This is what it looks like when a picture is uploaded. To add it to the blog, click on the picture to highlight it, then click on the “Add selected” button at the bottom.
The following screen shows what the post looks like when a picture is added. You can change the size of the picture and also add a caption by selecting it
- Videos – the process to add videos is similar to adding photos. There is a limit to how big the video file can be. I don’t know exactly what the limit is but I guess anything less than a 1-minute video is fine.
All you need now is to add a story to your blog. Remember to save the post every few minutes to make sure you don’t lose anything you’ve added. One of the disadvantages of Blogger is you have to be online to use it. If you don’t save it and you lose your internet connection, you may lose everything that you have added.
When you have finished, you should Preview your post before Publishing it. This gives you a chance to see what your readers see and correct any mistakes or change your layout. When you are sure that’s what you want others to see, go back your post and Publish it. Voilà! You have just created the first Post in your Blog!
The above gives you the basic steps to create a simple blog. You can customize and design it in many different ways by using the Layout and Theme functions. You can also make money from your blog by signing up with AdSense. Click on the Earnings function to learn how to do that.
I have been using Blogger for almost 10 years. Here is what my blog looks like:
What I like about Blogger is it has an excellent Help section. Google has a staff that answers your questions. There is also a big community of bloggers that can also help you. If you don’t get it right at first, don’t worry. “Rome was not built in a day”. Keep tinkling and playing with it until you are happy with your design.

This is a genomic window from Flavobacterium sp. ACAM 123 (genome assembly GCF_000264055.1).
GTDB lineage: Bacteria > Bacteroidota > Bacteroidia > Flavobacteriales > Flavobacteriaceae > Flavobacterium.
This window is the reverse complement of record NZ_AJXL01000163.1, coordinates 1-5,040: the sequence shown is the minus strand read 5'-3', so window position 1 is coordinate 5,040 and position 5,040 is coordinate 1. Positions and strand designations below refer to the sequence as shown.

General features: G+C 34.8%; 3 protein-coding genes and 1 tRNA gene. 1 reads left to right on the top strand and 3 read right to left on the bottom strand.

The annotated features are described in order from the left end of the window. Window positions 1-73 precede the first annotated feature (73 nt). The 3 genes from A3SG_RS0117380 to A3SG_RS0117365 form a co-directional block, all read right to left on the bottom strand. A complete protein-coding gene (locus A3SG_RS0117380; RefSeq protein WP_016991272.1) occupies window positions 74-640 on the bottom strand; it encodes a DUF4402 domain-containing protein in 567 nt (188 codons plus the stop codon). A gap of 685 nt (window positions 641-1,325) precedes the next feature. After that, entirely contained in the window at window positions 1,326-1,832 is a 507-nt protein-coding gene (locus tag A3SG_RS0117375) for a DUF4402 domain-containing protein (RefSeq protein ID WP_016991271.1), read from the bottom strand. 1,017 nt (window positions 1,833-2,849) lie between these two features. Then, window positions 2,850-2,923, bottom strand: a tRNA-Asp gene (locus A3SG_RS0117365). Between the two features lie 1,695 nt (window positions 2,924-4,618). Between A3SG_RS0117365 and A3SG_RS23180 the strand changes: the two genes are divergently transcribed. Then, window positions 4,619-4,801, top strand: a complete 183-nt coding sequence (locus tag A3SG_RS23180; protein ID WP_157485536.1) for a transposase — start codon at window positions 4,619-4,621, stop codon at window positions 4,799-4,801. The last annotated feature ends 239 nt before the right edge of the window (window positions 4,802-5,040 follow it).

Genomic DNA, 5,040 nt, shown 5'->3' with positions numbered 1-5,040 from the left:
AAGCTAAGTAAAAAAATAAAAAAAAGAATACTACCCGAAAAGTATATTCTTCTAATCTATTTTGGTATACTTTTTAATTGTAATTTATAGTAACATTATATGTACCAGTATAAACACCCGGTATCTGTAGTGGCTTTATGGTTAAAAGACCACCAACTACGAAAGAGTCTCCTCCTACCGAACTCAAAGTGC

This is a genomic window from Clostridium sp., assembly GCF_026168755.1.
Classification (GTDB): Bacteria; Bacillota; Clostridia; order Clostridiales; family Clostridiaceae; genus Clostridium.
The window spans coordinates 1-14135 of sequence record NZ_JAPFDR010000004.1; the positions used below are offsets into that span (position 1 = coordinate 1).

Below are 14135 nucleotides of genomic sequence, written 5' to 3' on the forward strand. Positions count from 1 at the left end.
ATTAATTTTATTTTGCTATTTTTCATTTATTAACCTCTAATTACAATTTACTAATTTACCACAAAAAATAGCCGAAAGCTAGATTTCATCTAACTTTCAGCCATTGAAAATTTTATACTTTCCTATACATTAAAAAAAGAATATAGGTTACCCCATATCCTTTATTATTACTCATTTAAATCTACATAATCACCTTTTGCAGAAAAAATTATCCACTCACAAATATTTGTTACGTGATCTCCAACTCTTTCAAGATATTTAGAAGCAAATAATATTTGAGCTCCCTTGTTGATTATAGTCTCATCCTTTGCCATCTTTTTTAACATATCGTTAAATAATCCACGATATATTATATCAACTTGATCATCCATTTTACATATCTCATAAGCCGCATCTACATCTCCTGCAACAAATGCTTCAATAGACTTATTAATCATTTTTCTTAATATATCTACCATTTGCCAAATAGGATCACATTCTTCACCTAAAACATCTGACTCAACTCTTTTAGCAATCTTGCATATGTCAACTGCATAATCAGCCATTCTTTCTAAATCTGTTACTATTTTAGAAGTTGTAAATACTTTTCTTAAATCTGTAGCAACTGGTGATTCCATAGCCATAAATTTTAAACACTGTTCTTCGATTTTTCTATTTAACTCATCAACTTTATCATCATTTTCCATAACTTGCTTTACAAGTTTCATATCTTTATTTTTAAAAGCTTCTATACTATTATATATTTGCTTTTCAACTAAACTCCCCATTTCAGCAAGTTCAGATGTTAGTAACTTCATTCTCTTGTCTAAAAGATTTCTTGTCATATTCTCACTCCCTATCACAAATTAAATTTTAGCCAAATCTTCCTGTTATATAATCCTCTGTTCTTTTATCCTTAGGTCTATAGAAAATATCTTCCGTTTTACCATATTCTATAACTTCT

Meng Tay is a Volunteer Photo Guide with Arizona Highways PhotoScapes
By Sara Goodnick
There is an answer to keeping yourself amused when flying, even on long flights, if you keep a camera close by. It’s easier with a mirrorless camera, but a newer cell phone can also work well.
1. Get a window seat in front of the wing, as close as possible to the front, if flying regular class. If you are behind the wing, the exhaust will have a negative effect on the air quality and your images will not be sharp.
2. Bring something to clean the window with, such as a soft cloth. Don’t use your good lens cloth-it might get contaminated with something awful. We were flying out of San Francisco to Hawaii during a gorgeous sunset. I was so happy to have been seated next to a relatively clean window.
3. Watch for interesting land patterns, cloud formations, shadows, storms, story-telling objects. Remember you are moving fast, and they will disappear very quickly! Be ready and don’t hesitate to shoot. Flying low into Phoenix from the NE during monsoon season has great potential for seeing afternoon storms.